How do you tell when a liquid boils, if you only have 10 μL?
This isn’t a subject I think about often, largely because I assumed the analysis would require complex equipment and most of an afternoon. Flipping through “Microscale Techniques for the Organic Laboratory” last week , I found an elegant work-around. All that’s needed is a standard melting point apparatus, a melting point tube, and a small bit of glass. The limit of detection seems to be around 5 μL, though I tested the setup at about twice that.
The trick is to drop a tiny, inverted tube into the melting point tube, before adding the liquid of interest. The trapped pocket of air acts as a micro boiling stone, and as the liquid boils a steady stream of bubbles is evolved. The boiling point is thus the temperature at which sustained bubble evolution is observed .
Most labs probably don’t have the necessary glass inserts handy, but they’re easy to make. Simply hold the end of a glass spotter (made from a Pasteur pipette) at a 15º angle, with the last 2-3 cm resting just above the flame of a Bunsen burner. As the glass heats it will bend, until the tip of the spotter sits in the flame .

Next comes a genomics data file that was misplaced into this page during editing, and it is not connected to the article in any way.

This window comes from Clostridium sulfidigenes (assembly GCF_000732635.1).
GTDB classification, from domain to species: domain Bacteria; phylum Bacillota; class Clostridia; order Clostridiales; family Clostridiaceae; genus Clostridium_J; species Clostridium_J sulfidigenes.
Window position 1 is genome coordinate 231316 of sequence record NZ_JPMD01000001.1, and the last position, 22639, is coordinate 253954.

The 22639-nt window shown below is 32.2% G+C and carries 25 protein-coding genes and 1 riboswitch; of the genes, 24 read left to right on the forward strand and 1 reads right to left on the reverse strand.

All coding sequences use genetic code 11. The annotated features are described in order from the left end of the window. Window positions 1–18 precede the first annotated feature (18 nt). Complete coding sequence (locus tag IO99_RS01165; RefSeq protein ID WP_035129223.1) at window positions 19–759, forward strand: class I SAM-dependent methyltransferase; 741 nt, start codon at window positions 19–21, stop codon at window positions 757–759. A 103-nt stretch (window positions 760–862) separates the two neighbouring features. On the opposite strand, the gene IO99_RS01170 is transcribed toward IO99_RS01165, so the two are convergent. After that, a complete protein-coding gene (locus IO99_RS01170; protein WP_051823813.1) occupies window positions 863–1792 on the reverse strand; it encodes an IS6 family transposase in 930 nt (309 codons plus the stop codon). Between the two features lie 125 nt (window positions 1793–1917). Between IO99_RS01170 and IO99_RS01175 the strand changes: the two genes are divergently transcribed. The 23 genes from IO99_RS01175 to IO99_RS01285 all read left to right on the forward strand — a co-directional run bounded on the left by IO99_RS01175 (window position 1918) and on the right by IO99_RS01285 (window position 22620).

Heat the spotter for five to ten seconds — until the glass melts into a teardrop — then shut off the flame. Once the glass is cool break off the insert (set the tip of a spatula about 1.5 cm from the end, then bend the open end of the spotter upwards). The final insert should be about 1 cm long, with one end melted into a (relatively) heavy glass blob. Longer inserts are also viable, and may hold in place better.
Drop the insert into a melting point tube, then tap the tube on a bench until the insert has reached the bottom. Add your compound of interest with a 10 μL Hamilton syringe, and flick the tube to force the liquid to bottom.
From here, the boiling point determination is functionally no different from a standard melting point test. Rapidly heat the sample to ~10-15 °C below the expected boiling point, then climb up at about 2 °C per minute. A stream of bubbles will form at the boiling point (verified with ethyl acetate), and the liquid will condense in the melting point tube about 1.5 cm above the source of heat. If you need another determination flick the tube again to force the liquid down, cool the apparatus, and repeat as necessary. Discolouration or a decreasing boiling point likely indicates decomposition.
 The book is a good primer on microscale techniques, geared towards an undergraduate curricula. Worth a read if you come across it, but for most probably not useful enough to justify the cost.
 This setup keeps your hands away from the superheated air. Fewer burns.